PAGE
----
Good Leadership: Effectiveness versus Ethics

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Offline Arif Hossain

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Good Leadership: Effectiveness versus Ethics
« on: March 21, 2020, 11:51:17 AM »
So one of my students says “Hitler was a good leader”. The whole class freezes, looking profoundly uncomfortable, especially the German exchange student. But no one says anything.  (I was waiting for the fight to break out).

Why the profound discomfort with this statement? While I can’t support this with research, I think it has something to do with an unstated assumption in the West that leadership is “good”.  So therefore the act of leadership is automatically morally or ethically “good”. So therefore Hitler could not possibly be a good leader.

To consider this idea further, let’s take a look at one definition of leadership (my definition, so it is far from perfect, but it will do as a start):

The relationship between a leader and her followers, whereby the leader influences followers to work together to successfully create and achieve a vision, purpose or objective.

Note that this definition says nothing about the ethics of this vision, purpose or objective. Historically, political leaders essentially ignored ethics in the pursuit of power. (See Machiavelli for further instruction). It is only recently, and largely limited to the developed world, where we have decided to tack on “authenticity” or some sense of moral behaviour to leadership.

My student very astutely pointed out that Hitler, while morally repugnant, did indeed successfully create a vision and influence his followers to achieve that vision (at least for a time). You may question his tactics and the morality of his objectives, but he was an effective leader, measured by the above definition of leadership.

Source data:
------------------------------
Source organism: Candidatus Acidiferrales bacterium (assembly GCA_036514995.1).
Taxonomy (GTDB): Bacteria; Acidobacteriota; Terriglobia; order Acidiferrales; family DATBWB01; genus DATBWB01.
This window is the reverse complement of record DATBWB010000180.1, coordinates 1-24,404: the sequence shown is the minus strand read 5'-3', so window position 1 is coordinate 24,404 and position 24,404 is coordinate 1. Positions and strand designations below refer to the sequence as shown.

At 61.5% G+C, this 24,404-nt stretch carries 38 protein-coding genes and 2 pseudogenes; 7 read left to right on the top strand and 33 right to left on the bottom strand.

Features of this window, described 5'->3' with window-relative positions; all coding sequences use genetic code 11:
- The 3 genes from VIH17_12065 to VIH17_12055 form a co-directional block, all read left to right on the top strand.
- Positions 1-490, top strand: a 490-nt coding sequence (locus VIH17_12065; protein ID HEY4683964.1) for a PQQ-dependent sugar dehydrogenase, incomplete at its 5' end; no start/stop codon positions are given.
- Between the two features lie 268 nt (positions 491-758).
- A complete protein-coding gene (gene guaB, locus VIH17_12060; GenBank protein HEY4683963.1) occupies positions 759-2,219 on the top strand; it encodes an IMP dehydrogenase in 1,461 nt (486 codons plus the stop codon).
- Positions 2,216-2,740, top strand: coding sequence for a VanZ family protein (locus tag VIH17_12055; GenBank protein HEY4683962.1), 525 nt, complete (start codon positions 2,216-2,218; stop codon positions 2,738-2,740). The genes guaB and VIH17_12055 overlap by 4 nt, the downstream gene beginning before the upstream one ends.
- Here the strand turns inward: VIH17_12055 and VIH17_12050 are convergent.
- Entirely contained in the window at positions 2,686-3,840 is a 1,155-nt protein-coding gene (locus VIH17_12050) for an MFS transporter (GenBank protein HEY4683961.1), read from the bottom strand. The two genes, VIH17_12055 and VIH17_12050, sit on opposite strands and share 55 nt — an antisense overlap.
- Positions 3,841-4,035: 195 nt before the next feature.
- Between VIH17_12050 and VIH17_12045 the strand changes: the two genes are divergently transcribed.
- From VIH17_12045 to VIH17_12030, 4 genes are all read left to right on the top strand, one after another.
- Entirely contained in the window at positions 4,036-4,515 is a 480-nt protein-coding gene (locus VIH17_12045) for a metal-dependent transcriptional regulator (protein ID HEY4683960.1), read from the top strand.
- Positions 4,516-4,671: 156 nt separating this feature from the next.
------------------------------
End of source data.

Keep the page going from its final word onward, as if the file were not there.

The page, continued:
Which brings me to my point. While a leader may be effective in creating and achieving a vision through her followers, this does not necessarily mean that the vision/objective/purpose is necessarily “good”. Even if a leader can influence thousands or millions of followers, it does not mean that the end objective is “good” from an ethical stand point.  Effective leaders are not always ethical leaders.

So let’s ditch the idea of “good” leadership. Instead lets talk about “effective” leadership and “ethical” leadership.  Effective leadership is about the creation,  process and achievement of vision. Ethical leadership is about whether or not the vision or objective is morally good for the whole of society.  Effective leadership is about the “hows”, while Ethical leadership is about the “outcomes” of leadership. Obviously these two aspects of leadership are tightly intertwined.

When evaluating leadership we need to consider both effectiveness and ethics. And we need to stop assuming that leadership, in and of itself, is good.